This is the key to understanding pointers and equality. When you compare pointers, you are essentially asking if the address of the underlying data is the same. If you want to compare whether the data itself is the same, you need to either dereference the pointers and compare the underlying data or, better yet, use classes that know how to compare themselves.

This leads us to the NSString class. The first variable, stringA, is assigned to a string literal “Hello World”. Remember that the @ operator is actually a shortcut for creating an instance of an immutable string. If I had assigned stringB to @"Hello World", both stringA and stringB would be considered equivalent via the == operator because both would point to the single memory location on the heap where the immutable string “Hello World” resides.

Because we used two different methods to create “Hello World”, one constant and one via concatenation, neither stringA nor stringB points to the same memory location. However, because NSString knows how to do string comparison via the isEqualToString method (there is an abundance of other related string-comparison tools for more involved scenarios), you can compare the two strings and verify that the content is equivalent, even though both copies of “Hello World” are sitting in two difference places on the heap.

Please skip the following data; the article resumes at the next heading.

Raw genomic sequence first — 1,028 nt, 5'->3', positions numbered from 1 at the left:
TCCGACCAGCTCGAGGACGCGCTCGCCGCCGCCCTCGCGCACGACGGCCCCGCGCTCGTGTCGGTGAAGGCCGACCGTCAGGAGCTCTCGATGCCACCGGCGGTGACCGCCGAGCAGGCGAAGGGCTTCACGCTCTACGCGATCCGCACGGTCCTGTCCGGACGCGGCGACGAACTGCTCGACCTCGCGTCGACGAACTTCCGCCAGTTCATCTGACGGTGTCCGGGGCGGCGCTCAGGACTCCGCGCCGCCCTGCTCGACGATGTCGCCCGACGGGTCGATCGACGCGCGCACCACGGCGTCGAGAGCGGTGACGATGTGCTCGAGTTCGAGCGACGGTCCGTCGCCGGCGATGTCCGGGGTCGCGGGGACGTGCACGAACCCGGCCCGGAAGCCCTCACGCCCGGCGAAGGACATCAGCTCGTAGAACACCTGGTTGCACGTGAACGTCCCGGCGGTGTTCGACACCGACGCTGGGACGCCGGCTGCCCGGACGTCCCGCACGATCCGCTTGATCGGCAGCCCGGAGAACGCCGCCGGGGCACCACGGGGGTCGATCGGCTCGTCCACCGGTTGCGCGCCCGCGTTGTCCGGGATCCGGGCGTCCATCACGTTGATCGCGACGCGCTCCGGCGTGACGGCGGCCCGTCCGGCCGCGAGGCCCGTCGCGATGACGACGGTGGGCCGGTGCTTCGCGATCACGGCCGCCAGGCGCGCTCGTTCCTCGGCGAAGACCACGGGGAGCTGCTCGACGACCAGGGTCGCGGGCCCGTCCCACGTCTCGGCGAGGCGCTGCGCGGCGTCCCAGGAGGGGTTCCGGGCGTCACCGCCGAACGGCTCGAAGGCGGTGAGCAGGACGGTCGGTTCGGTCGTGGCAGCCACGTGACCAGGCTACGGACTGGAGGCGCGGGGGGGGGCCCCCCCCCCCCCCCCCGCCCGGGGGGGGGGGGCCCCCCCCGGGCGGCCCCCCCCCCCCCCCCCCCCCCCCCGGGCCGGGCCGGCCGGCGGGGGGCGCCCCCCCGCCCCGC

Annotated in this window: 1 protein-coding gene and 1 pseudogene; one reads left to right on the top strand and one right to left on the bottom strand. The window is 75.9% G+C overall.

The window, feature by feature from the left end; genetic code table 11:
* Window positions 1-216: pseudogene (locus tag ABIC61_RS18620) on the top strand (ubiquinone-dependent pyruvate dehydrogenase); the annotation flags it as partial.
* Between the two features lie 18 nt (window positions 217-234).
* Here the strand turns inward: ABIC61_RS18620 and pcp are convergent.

1. When you run the application you’ve been working on this hour, the output related to pointers and string comparison should look like the following:
    2011-05-29 13:31:04.788 Hour3[1325:903] targetNum = 42, ptr points to = 42
    2011-05-29 13:31:04.789 Hour3[1325:903] are two pointers equal? 1
    2011-05-29 13:31:04.790 Hour3[1325:903] are two pointers equal 2nd time? 0
    2011-05-29 13:31:04.792 Hour3[1325:903] are two pointers equal 3rd time? 0
    2011-05-29 13:31:04.793 Hour3[1325:903] Is Hello World == Hello World : 0
    2011-05-29 13:31:04.794 Hour3[1325:903] What about with isEqualToString? 1

Finally, before moving on to the next section, it is worth noting that Objective-C strings are in fact Unicode strings. This means that these strings are not limited to storing text in English or similar 7- and 8-bit languages. Unicode strings can be used to store text in Chinese, Japanese, Hindi, Arabic, and any other language that uses text characters whose ordinal value has a value higher than 255 (often referred to as long characters or multibyte characters).